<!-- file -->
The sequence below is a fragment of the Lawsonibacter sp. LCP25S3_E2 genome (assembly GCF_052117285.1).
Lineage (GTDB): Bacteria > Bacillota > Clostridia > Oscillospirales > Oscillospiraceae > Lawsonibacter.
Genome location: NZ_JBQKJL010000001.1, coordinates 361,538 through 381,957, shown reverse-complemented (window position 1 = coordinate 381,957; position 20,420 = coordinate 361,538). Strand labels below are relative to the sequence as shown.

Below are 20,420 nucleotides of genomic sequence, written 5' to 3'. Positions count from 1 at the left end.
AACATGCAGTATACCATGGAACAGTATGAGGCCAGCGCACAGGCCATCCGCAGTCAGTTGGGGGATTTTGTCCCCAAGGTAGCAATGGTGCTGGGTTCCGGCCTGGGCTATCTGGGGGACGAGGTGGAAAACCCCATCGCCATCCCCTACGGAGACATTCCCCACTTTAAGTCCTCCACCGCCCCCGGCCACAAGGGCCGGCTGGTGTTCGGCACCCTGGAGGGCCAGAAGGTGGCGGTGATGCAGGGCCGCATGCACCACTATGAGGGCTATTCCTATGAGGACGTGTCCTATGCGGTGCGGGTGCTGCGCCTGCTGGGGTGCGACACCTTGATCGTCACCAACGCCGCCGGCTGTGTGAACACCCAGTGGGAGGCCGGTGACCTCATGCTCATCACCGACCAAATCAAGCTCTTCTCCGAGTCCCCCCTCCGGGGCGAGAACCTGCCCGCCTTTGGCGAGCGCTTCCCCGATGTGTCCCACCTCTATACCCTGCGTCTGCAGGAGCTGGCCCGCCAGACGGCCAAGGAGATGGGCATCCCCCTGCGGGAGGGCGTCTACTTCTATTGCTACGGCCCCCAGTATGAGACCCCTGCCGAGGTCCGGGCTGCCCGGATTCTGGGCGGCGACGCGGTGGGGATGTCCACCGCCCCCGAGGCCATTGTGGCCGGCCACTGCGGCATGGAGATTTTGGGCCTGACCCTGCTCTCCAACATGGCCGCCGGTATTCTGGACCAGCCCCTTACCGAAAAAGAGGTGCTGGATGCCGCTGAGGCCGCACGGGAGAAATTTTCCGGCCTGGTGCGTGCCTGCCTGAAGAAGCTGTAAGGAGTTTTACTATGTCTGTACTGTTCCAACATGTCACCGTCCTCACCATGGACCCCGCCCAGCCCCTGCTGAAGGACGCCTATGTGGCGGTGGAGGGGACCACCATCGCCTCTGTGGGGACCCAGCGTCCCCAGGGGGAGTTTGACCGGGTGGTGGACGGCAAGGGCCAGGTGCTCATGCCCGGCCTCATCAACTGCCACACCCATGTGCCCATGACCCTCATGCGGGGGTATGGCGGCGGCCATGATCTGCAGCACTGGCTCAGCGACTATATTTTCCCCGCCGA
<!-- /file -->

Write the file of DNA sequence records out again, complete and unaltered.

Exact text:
The sequence below is a fragment of the Lawsonibacter sp. LCP25S3_E2 genome (assembly GCF_052117285.1).
Lineage (GTDB): Bacteria > Bacillota > Clostridia > Oscillospirales > Oscillospiraceae > Lawsonibacter.
Genome location: NZ_JBQKJL010000001.1, coordinates 361,538 through 381,957, shown reverse-complemented (window position 1 = coordinate 381,957; position 20,420 = coordinate 361,538). Strand labels below are relative to the sequence as shown.

Below are 20,420 nucleotides of genomic sequence, written 5' to 3'. Positions count from 1 at the left end.
AACATGCAGTATACCATGGAACAGTATGAGGCCAGCGCACAGGCCATCCGCAGTCAGTTGGGGGATTTTGTCCCCAAGGTAGCAATGGTGCTGGGTTCCGGCCTGGGCTATCTGGGGGACGAGGTGGAAAACCCCATCGCCATCCCCTACGGAGACATTCCCCACTTTAAGTCCTCCACCGCCCCCGGCCACAAGGGCCGGCTGGTGTTCGGCACCCTGGAGGGCCAGAAGGTGGCGGTGATGCAGGGCCGCATGCACCACTATGAGGGCTATTCCTATGAGGACGTGTCCTATGCGGTGCGGGTGCTGCGCCTGCTGGGGTGCGACACCTTGATCGTCACCAACGCCGCCGGCTGTGTGAACACCCAGTGGGAGGCCGGTGACCTCATGCTCATCACCGACCAAATCAAGCTCTTCTCCGAGTCCCCCCTCCGGGGCGAGAACCTGCCCGCCTTTGGCGAGCGCTTCCCCGATGTGTCCCACCTCTATACCCTGCGTCTGCAGGAGCTGGCCCGCCAGACGGCCAAGGAGATGGGCATCCCCCTGCGGGAGGGCGTCTACTTCTATTGCTACGGCCCCCAGTATGAGACCCCTGCCGAGGTCCGGGCTGCCCGGATTCTGGGCGGCGACGCGGTGGGGATGTCCACCGCCCCCGAGGCCATTGTGGCCGGCCACTGCGGCATGGAGATTTTGGGCCTGACCCTGCTCTCCAACATGGCCGCCGGTATTCTGGACCAGCCCCTTACCGAAAAAGAGGTGCTGGATGCCGCTGAGGCCGCACGGGAGAAATTTTCCGGCCTGGTGCGTGCCTGCCTGAAGAAGCTGTAAGGAGTTTTACTATGTCTGTACTGTTCCAACATGTCACCGTCCTCACCATGGACCCCGCCCAGCCCCTGCTGAAGGACGCCTATGTGGCGGTGGAGGGGACCACCATCGCCTCTGTGGGGACCCAGCGTCCCCAGGGGGAGTTTGACCGGGTGGTGGACGGCAAGGGCCAGGTGCTCATGCCCGGCCTCATCAACTGCCACACCCATGTGCCCATGACCCTCATGCGGGGGTATGGCGGCGGCCATGATCTGCAGCACTGGCTCAGCGACTATATTTTCCCCGCCGA